Defining and Identifying Polymers
We use polymer-based products everyday, but we probably don't realize it. For example, what do CDs, sneakers, paper plates and contact lenses all have in common? Aside from sitting in your junk drawer, these items are all made from polymers—long strings of molecules linked together. These microscopically tiny structures are made of repeating sets of individual molecules known as monomers, which unleash varying sets of physical and chemical properties when strung together into a polymer. Silicon, carbon, plastic and rubber are all examples of the wide variety of textures and scientific makeup polymers exhibit when monomers are mixed and matched in assorted ways. Think of monomers as basic elements of a recipe—flour, sugar, oil. When put together in different combinations and in varying amounts, the result can be a cake, cream puff, biscuit or homemade glue.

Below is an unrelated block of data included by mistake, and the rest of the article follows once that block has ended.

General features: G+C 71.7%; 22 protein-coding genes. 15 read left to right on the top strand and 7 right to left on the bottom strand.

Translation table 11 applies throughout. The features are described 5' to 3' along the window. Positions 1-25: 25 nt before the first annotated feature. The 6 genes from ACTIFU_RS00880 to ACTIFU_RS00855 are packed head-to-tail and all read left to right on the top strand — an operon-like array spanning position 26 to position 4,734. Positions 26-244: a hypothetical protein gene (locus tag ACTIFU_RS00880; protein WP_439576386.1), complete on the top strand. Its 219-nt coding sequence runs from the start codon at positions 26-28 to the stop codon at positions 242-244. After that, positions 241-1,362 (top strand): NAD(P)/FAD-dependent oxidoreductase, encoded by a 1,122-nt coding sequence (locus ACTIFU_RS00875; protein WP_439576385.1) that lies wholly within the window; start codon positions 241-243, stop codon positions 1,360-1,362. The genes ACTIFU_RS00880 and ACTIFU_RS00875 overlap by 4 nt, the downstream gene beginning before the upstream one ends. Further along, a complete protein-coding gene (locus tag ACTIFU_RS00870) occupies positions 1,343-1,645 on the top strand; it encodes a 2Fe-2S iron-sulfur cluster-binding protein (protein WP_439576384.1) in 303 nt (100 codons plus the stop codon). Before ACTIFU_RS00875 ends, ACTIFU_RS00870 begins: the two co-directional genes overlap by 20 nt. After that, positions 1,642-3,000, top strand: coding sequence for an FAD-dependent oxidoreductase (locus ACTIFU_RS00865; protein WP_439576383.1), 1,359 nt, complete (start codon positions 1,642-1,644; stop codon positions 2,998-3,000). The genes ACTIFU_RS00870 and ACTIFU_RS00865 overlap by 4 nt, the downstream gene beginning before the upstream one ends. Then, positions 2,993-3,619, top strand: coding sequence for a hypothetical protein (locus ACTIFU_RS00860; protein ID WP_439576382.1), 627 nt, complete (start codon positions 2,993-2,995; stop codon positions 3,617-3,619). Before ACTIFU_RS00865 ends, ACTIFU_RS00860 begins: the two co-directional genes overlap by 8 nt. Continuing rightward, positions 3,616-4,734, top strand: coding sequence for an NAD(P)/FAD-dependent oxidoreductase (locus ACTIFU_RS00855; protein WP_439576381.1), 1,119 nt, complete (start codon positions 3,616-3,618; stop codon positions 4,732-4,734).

How common are these molecular chain links? Well, because hundreds of objects in everyday life (your computer keyboard for example) are comprised of polymers, they're basically impossible to avoid. This playlist takes polymers out from under the microscope and into your hands with poly-based crafts, experiments and everyday applications.
Polymers - Crash Course Chemistry #45
Plastic Milk experiment - Making polymers in the kitchen
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Polymers of Chloroethene and Propene | Chemistry for All | The Fuse School
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